Oil for Uganda – or Ugandans? Can Cash Transfers Prevent the Resource Curse? - Working Paper 261
AbstractIn 2009, commercially exploitable reserves of oil were found in the Albertine Lakes Basin in Uganda. Along with a number of new oil exporters, Uganda now faces the challenge of using the new resources to advance its development agenda, while avoiding the corrosive effects oil often has on governance. This paper considers the tradeoffs and potential impact of alternative uses of the oil rent. It argues that alternative approaches towards absorbing rents should be judged from two perspectives – the direct impact on growth and living standards, and the indirect effect on governance. The Ugandan authorities favor using the oil revenues to build much-needed infrastructure; while this could have very large benefits, evidence of Uganda’s already deteriorating governance and mounting corruption raise questions about its capacity to wisely invest the oil revenues. This paper considers an alternative—distributing oil rents to the population through cash transfers—as a potential tool to mitigate some of the governance risks associated with oil revenues by giving Ugandan citizens a stake in their own resource wealth, and considers the strengths and limitations of such an approach.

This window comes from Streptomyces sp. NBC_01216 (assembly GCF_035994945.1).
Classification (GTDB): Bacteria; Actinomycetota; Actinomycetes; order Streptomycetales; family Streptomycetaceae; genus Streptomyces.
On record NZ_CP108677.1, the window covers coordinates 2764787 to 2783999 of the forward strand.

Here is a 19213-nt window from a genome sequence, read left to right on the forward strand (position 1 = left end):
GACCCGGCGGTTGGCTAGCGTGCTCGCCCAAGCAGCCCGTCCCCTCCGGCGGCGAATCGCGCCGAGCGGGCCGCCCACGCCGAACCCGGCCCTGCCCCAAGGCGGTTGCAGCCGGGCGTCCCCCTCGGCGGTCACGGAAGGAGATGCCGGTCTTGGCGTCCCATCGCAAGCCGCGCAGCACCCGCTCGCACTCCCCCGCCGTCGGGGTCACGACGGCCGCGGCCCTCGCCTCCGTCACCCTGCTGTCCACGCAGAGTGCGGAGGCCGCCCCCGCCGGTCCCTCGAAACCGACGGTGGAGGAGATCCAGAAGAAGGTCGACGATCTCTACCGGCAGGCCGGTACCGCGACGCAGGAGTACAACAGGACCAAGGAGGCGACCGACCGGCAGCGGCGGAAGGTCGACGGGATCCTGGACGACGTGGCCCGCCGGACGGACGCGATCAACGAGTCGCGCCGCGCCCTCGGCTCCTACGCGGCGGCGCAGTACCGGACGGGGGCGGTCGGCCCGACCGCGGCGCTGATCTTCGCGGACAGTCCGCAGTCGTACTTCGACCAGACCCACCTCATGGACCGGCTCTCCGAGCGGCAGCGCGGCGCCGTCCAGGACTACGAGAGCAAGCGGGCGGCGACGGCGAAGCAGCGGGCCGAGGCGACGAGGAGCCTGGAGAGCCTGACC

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Bibliographic InfoPaper provided by Center for Global Development in its series Working Papers with number 261.
Length: 28 pages
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Oil Rents; Resource Curse; Cash Transfers;
Find related papers by JEL classification:
- O13 - Economic Development, Technological Change, and Growth - - Economic Development - - - Agriculture; Natural Resources; Environment; Other Primary Products
- I38 - Health, Education, and Welfare - - Welfare, Well-Being, and Poverty - - - Government Programs; Provision and Effects of Welfare Programs
- Q32 - Agricultural and Natural Resource Economics; Environmental and Ecological Economics - - Nonrenewable Resources and Conservation - - - Exhaustible Resources and Economic Development
- H20 - Public Economics - - Taxation, Subsidies, and Revenue - - - General
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